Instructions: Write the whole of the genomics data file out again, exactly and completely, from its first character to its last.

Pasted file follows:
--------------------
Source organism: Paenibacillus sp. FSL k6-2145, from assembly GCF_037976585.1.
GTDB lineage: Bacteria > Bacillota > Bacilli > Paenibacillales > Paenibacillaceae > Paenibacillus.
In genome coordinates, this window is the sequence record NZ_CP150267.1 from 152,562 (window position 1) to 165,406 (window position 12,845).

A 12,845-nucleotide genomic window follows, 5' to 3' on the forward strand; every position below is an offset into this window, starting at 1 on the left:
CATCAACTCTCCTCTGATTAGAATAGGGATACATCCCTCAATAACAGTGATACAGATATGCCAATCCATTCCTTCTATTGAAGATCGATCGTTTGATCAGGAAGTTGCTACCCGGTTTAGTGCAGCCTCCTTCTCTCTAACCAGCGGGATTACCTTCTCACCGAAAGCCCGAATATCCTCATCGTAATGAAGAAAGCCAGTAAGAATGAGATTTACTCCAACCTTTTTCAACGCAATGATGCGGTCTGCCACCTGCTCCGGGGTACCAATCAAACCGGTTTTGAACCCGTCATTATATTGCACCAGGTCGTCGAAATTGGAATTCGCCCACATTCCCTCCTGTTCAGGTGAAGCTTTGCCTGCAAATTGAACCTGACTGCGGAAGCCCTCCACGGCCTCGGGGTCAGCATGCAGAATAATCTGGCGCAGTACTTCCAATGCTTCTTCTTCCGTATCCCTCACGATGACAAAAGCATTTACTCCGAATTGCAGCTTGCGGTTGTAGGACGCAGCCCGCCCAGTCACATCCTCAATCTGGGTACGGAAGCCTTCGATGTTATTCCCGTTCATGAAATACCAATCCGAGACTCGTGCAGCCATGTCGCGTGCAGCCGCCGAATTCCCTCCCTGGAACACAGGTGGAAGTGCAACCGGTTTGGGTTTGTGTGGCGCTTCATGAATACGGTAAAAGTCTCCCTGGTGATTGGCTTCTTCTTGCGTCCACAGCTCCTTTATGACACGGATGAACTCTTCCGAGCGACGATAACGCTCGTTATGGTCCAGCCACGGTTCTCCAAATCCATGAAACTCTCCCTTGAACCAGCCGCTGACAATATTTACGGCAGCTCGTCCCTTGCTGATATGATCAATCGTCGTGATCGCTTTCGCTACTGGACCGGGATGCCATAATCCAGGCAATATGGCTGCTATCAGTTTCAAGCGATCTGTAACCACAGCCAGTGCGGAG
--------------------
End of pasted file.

Source organism: Paenibacillus sp. FSL k6-2145, from assembly GCF_037976585.1.
GTDB lineage: Bacteria > Bacillota > Bacilli > Paenibacillales > Paenibacillaceae > Paenibacillus.
In genome coordinates, this window is the sequence record NZ_CP150267.1 from 152,562 (window position 1) to 165,406 (window position 12,845).

A 12,845-nucleotide genomic window follows, 5' to 3' on the forward strand; every position below is an offset into this window, starting at 1 on the left:
CATCAACTCTCCTCTGATTAGAATAGGGATACATCCCTCAATAACAGTGATACAGATATGCCAATCCATTCCTTCTATTGAAGATCGATCGTTTGATCAGGAAGTTGCTACCCGGTTTAGTGCAGCCTCCTTCTCTCTAACCAGCGGGATTACCTTCTCACCGAAAGCCCGAATATCCTCATCGTAATGAAGAAAGCCAGTAAGAATGAGATTTACTCCAACCTTTTTCAACGCAATGATGCGGTCTGCCACCTGCTCCGGGGTACCAATCAAACCGGTTTTGAACCCGTCATTATATTGCACCAGGTCGTCGAAATTGGAATTCGCCCACATTCCCTCCTGTTCAGGTGAAGCTTTGCCTGCAAATTGAACCTGACTGCGGAAGCCCTCCACGGCCTCGGGGTCAGCATGCAGAATAATCTGGCGCAGTACTTCCAATGCTTCTTCTTCCGTATCCCTCACGATGACAAAAGCATTTACTCCGAATTGCAGCTTGCGGTTGTAGGACGCAGCCCGCCCAGTCACATCCTCAATCTGGGTACGGAAGCCTTCGATGTTATTCCCGTTCATGAAATACCAATCCGAGACTCGTGCAGCCATGTCGCGTGCAGCCGCCGAATTCCCTCCCTGGAACACAGGTGGAAGTGCAACCGGTTTGGGTTTGTGTGGCGCTTCATGAATACGGTAAAAGTCTCCCTGGTGATTGGCTTCTTCTTGCGTCCACAGCTCCTTTATGACACGGATGAACTCTTCCGAGCGACGATAACGCTCGTTATGGTCCAGCCACGGTTCTCCAAATCCATGAAACTCTCCCTTGAACCAGCCGCTGACAATATTTACGGCAGCTCGTCCCTTGCTGATATGATCAATCGTCGTGATCGCTTTCGCTACTGGACCGGGATGCCATAATCCAGGCAATATGGCTGCTATCAGTTTCAAGCGATCTGTAACCACAGCCAGTGCGGAG